Ranking the Edmonton Oilers' Top Offseason Moves
For the seventh straight season, the Edmonton Oilers have missed the playoffs, and right or wrong Steve Tambellini was relieved of his duties as general manager, and former Oiler player and coach Craig MacTavish was hired.
MacTavish has a long summer ahead of him as he evaluates the current talent on his team and addresses the problem areas needing correction.
With there being a few problematic areas on the roster, the rankings of priority for offseason moves will be based on what moves will have the most immediate and the most positive impact on the Edmonton Oilers going forward in the 2013-14 season.
Here are the rankings of the Edmonton Oilers' top offseason moves.
Honorable Mention: Goaltending
Devan Dubnyk has quietly had quite a respectable season for the Edmonton Oilers, and yet, many will be convinced that he is not capable of taking the team to the next level.
Considering the lackluster defensive play in front of him, Dubnyk has posted an impressive .920 save percentage and a 2.59 goals against average.
Dubnyk will be entering the final season of a two-year extension, so MacTavish will have to decide during the summer if Dubnyk will the guy in net for the Oilers to begin the season or if the team will entertain other options, either via trade or free agency.
3: Strengthening the Defense
The Edmonton Oilers are desperate for help on defense and have leaked scoring chances against due in large part to the fact that they do not have a legitimate guy on the roster who can play the big minutes against the opposition's best players.
Justin Schultz was a nice addition to the team and provided the team with a skilled puck-moving blueliner, but the rookie has been a liability in the defensive zone this season.
Edmonton has stockpiled defensemen in the draft over the past few seasons, but prospects such as Martin Marincin and Martin Gernat are a few seasons away from making an impact on the NHL level.
Oscar Klefbom could be the Oilers' best defensive prospect but missed the majority of the last season due to shoulder surgery and has yet to play a game in North America.
Edmonton will need to address the defense in the offseason, and while this would normally be one of the top priorities for the team, unfortunately for Edmonton, there are bigger problems that need to be addressed as well.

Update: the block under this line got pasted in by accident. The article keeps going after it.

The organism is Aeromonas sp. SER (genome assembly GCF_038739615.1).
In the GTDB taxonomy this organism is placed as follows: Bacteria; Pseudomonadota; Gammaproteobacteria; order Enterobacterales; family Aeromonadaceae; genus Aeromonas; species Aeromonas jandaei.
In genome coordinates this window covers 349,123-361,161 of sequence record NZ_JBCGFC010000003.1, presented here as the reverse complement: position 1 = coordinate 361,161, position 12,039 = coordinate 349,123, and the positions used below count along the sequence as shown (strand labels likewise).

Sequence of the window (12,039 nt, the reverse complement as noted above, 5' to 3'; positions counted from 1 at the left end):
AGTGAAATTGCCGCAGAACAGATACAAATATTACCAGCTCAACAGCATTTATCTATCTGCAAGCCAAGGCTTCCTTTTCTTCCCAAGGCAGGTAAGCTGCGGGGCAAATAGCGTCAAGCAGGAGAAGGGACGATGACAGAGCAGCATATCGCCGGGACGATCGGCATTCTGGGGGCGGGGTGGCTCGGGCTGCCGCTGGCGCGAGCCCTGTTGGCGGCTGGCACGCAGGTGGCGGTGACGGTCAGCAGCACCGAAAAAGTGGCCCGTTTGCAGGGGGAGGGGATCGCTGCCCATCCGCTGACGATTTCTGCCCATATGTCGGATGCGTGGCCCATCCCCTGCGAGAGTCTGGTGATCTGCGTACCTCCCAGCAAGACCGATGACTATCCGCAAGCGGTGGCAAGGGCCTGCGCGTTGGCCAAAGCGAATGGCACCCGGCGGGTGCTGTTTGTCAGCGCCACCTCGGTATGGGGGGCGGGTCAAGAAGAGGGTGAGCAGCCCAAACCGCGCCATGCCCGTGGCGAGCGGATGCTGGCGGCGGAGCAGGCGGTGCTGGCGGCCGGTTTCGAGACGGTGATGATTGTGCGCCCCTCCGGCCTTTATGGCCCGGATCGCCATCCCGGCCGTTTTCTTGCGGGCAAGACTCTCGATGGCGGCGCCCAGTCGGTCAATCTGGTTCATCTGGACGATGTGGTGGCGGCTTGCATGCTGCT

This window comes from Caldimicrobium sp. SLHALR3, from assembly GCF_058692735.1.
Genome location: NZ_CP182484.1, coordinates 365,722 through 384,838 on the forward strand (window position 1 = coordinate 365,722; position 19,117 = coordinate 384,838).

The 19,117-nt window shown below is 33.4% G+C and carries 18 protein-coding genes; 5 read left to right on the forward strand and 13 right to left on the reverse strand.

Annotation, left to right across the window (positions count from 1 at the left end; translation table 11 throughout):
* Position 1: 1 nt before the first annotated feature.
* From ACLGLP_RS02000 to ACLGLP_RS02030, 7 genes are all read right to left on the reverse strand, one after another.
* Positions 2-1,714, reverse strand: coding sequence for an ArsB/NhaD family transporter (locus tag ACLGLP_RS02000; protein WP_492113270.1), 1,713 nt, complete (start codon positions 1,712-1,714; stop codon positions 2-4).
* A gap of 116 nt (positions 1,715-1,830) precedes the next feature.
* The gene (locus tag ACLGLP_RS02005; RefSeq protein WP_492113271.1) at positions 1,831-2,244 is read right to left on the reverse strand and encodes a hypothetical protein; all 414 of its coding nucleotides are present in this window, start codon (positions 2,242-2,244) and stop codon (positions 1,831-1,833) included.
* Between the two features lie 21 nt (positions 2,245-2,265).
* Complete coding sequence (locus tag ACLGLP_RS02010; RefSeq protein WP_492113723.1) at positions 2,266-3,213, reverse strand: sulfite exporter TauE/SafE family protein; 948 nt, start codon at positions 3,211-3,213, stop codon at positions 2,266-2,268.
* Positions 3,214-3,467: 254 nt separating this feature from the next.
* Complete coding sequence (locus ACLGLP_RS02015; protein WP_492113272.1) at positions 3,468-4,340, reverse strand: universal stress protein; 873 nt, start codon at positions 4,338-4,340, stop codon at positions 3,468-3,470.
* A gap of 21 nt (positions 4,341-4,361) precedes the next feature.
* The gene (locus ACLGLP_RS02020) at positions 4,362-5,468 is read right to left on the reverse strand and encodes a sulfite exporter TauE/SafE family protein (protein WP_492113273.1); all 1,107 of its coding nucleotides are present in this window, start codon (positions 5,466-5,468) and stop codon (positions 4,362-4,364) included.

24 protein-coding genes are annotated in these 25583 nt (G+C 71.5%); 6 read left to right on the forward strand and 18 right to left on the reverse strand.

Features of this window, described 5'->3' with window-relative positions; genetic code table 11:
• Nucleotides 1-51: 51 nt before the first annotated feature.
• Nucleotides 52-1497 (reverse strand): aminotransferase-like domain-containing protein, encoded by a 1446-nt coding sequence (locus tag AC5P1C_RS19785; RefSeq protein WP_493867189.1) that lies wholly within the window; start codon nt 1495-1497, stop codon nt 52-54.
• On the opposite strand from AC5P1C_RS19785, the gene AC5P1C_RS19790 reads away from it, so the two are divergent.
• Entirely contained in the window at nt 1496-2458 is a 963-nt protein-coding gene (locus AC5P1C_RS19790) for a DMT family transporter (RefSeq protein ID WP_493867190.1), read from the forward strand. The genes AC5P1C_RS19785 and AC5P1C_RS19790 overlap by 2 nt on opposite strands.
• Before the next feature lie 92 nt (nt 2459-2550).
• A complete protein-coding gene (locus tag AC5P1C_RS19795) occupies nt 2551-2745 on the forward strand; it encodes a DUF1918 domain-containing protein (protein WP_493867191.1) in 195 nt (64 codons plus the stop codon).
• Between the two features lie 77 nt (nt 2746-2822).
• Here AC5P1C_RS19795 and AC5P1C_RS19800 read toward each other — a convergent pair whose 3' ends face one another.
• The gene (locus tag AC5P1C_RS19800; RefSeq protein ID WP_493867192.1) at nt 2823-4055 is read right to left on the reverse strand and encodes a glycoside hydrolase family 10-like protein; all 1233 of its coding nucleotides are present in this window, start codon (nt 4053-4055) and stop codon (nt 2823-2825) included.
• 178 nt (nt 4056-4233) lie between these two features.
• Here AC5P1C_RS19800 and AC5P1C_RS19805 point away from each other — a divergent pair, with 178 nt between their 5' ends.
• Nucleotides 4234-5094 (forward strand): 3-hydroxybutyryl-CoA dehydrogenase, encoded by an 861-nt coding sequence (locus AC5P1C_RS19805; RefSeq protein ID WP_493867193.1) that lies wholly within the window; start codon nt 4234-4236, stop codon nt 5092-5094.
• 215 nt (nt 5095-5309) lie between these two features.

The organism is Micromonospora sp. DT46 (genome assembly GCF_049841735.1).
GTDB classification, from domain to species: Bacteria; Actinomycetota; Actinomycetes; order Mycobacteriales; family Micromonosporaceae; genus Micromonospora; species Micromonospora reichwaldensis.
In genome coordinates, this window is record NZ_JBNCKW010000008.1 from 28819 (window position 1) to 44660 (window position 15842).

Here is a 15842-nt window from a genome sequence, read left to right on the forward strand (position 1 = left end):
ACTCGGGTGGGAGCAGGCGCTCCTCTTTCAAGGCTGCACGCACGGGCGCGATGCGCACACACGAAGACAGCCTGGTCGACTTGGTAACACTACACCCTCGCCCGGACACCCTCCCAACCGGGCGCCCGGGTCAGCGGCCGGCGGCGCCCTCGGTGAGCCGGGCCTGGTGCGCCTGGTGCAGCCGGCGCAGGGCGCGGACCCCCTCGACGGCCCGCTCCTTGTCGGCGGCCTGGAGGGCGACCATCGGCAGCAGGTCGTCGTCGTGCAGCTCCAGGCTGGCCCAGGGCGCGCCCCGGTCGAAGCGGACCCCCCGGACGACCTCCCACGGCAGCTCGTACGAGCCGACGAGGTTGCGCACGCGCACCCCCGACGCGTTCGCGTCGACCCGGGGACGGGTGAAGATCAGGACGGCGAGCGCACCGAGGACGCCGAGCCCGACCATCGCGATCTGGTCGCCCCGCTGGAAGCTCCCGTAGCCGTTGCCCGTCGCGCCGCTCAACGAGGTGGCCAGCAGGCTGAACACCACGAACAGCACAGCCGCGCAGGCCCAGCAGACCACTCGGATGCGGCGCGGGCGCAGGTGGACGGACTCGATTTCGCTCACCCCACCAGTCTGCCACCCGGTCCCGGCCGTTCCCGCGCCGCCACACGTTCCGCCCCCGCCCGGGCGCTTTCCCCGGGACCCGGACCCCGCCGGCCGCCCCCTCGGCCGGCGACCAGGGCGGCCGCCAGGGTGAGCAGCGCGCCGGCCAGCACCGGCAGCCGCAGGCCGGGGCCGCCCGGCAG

2: Coaching Change
While it is hardly unfair to judge a first-year NHL coach's performance during a lockout shortened season, the Edmonton Oilers cannot afford to wait for Ralph Krueger's system to start taking shape in Edmonton.
Throughout the course of the season, Krueger has shown little to no emotion to the fact that his team is struggling so mightily, and while a volatile coach may not be the right answer in Edmonton, the Oilers need someone who is capable of holding his players accountable.
As soon as Edmonton was eliminated from the playoff race, it appeared that the team simply rolled over and called it a season, and a head coach cannot let this type of attitude be acceptable especially on such a young team.
Craig MacTavish spoke about making bold moves in the offseason, and perhaps firing the coach isn't bold but it would definitely help reshape the Oilers' identity.
1: Adding Versatile Forwards
The Oilers are loaded with young, offensively gifted forwards but have found out this season that the team cannot win with all of the same players.
Guys like Taylor Hall, Nail Yakupov, Jordan Eberle and Ryan Nugent-Hopkins form the core of what should (and probably will) be a formidable and explosive offense in the next couple of seasons, but the Oilers need to fill out the roster with versatile forwards to complement the skill.
It would take a lot of guts for MacTavish to trade one of these players, but the bottom line is that trading one of these superstars would net a large reward.
It's unfair to speculate names, but the Oilers would certainly benefit from having a player who has the ability to play top-six forward minutes but has more of a physical aspect to his game.
As it stands the Oilers are far too easy to play against, and that culture has to change.
Thanks to a woeful end of the season that has seen the Oilers lose nine of their last 10 games, the club should finish with another top-five draft pick, and this could be the first year that club's first-round draft pick could be moved.
Every team in the NHL needs and covets skilled power forwards, but the Oilers have the assets to acquire one.
The team needs to stop signing players on the decline and invest in a diversity of players who are coming into their prime. If the Oilers can add some size and some skill in the offseason, it should be the move that will have the biggest impact on the club going forward.
It would be a risky move to trade away a player like Eberle or their first-round draft selection, but perhaps one is necessary if things are to change in Edmonton.
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